Cautionary tale: furnaces and cars

May 11, 2000
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The news that AutoNation is closing most of its used-car superstores and laying off its 1,800 employees should give pause to the champions of consolidation and alternate paths to the market.

The AutoNation action should serve as a cautionary tale to the hvac sector, which is going through a transformation whose ultimate shape is yet to be determined.

In our industry, no convention of contractors or wholesalers is complete without centering on the fate of two-step distribution. And it’s not just talk that is unnerving them.

Manufacturers are making strategic changes: direct-to-customer (Lennox); vendor-managed inventory (Johnson Controls); alliances with giant retailers like Sears (Trane).

AutoNation isn’t just closing its used-car operation — it is also suspending further purchases of new car dealerships and concentrating on paring overhead.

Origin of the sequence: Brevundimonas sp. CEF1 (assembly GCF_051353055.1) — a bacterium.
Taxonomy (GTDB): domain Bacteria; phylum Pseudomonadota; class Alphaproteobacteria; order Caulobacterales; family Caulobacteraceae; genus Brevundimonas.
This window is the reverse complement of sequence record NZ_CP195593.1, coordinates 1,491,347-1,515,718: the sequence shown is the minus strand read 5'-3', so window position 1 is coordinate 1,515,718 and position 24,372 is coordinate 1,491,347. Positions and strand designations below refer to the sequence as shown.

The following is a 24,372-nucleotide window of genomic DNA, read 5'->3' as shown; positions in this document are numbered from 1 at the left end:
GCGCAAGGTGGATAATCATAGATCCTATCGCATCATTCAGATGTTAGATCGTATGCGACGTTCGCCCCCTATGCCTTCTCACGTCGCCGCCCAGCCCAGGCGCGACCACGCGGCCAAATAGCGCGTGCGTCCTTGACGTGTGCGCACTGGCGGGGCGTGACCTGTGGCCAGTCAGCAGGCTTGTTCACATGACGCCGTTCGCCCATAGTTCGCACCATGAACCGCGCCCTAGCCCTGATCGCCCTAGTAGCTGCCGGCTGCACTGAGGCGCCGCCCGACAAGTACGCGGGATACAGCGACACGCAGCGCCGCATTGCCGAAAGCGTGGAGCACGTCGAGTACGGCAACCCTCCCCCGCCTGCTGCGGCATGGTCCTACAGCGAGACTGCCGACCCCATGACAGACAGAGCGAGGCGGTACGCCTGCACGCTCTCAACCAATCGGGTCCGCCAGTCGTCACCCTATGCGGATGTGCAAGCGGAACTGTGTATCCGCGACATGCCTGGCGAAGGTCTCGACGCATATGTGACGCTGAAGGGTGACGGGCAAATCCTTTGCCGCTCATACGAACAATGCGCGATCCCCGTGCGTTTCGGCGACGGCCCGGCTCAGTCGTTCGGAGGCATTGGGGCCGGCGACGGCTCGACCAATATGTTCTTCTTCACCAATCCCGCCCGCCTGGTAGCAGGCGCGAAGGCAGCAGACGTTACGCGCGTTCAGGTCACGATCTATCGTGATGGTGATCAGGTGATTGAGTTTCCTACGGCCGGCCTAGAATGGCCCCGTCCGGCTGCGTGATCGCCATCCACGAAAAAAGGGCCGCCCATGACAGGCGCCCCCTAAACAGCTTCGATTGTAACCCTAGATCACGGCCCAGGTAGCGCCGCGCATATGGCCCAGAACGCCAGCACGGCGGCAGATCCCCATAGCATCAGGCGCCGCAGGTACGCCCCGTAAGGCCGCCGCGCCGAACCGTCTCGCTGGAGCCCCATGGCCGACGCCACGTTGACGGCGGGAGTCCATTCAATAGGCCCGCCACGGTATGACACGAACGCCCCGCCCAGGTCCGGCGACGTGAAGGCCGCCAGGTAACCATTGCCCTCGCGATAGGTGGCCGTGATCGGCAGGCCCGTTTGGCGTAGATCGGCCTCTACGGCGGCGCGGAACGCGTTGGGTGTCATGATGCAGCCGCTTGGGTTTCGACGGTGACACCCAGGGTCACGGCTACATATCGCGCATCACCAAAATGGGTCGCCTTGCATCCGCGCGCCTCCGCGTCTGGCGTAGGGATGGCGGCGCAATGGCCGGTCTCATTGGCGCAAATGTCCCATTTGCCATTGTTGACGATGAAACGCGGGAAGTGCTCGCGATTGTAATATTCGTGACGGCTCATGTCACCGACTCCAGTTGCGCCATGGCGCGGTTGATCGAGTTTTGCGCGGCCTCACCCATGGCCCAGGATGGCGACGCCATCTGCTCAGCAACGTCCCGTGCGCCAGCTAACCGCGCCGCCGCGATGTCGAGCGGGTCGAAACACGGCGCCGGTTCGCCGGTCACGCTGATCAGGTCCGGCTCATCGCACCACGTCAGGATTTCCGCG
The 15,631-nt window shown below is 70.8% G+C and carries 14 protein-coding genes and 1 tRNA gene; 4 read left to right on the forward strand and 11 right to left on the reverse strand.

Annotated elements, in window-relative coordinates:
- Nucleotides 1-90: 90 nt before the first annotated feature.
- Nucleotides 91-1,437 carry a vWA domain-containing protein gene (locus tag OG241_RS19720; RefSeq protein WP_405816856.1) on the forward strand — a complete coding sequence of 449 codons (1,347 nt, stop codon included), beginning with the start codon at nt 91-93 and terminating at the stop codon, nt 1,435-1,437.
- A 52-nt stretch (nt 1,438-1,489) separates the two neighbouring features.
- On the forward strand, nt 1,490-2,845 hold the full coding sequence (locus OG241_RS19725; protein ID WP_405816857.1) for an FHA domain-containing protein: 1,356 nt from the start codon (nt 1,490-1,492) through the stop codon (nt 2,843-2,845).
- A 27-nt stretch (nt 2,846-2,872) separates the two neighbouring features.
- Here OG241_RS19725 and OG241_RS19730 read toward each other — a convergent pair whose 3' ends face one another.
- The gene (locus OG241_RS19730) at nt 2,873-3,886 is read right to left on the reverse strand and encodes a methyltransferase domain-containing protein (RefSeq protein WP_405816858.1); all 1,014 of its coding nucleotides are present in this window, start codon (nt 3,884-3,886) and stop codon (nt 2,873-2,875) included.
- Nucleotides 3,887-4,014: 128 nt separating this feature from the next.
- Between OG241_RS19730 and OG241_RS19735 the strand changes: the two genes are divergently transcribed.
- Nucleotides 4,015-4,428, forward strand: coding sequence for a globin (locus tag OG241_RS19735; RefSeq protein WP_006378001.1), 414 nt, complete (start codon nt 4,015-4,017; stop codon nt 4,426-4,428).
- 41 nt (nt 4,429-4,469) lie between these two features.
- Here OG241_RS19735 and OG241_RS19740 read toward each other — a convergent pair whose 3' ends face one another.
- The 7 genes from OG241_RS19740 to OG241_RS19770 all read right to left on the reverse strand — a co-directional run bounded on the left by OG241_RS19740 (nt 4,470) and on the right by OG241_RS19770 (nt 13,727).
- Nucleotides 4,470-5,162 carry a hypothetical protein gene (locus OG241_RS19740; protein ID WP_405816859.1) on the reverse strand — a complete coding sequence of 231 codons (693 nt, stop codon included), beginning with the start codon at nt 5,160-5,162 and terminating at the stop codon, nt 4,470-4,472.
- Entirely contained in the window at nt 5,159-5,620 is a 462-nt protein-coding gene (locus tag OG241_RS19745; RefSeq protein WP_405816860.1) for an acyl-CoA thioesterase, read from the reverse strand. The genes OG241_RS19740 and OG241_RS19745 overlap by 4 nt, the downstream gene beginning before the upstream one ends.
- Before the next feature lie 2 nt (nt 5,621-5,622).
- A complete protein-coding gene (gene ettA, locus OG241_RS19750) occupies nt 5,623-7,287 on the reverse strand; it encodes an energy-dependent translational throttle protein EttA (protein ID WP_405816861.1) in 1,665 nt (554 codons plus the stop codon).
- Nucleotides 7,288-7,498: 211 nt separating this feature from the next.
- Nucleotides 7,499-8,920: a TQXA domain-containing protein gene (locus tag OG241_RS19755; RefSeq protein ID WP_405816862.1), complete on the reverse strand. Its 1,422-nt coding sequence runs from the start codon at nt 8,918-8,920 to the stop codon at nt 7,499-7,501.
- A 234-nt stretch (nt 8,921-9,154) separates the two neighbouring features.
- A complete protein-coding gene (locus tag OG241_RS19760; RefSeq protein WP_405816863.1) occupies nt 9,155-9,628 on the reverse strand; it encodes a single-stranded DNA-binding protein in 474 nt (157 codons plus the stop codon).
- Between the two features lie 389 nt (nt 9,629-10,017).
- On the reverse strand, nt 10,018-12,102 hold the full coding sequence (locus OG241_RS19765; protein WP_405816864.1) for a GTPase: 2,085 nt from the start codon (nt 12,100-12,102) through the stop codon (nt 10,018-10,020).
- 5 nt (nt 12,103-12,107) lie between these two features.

Its stock price has taken a beating.

This is the first serious impediment to confront the company after three years of relatively smooth sailing and spectacular sales volumes.

Boom to bust?

Since its formation three years ago, the former home security company grew to become the nation’s largest seller of new and used cars, clocking in at about $20 billion. Its lots were filled with 1,000 cars.

What happened? High overhead, says one expert. This made the giant retailer vulnerable to undercutting by its competitors.

Also, AutoNation boasted a “no haggling” policy. But haggling is what car dealers are supremely equipped to do, especially those who compete with the behemoths. It’s in their DNA.

St. Louis hvac contractor Butch Welsch, often courted by the four (now two) hvac consolidated contractors, always countered their pitch by asking, “How many more furnaces would I have to sell to make up for your corporate overhead?”

There may be something to sheer bigness, but if that were the only criterion, American Residential Services and Service Experts would still be around.

Their sour experience with Wall Street, along with that of the troubled Pameco Corp., suggests there is more to it than size.

Apparently, the key to success is to keep costs down — and haggle.

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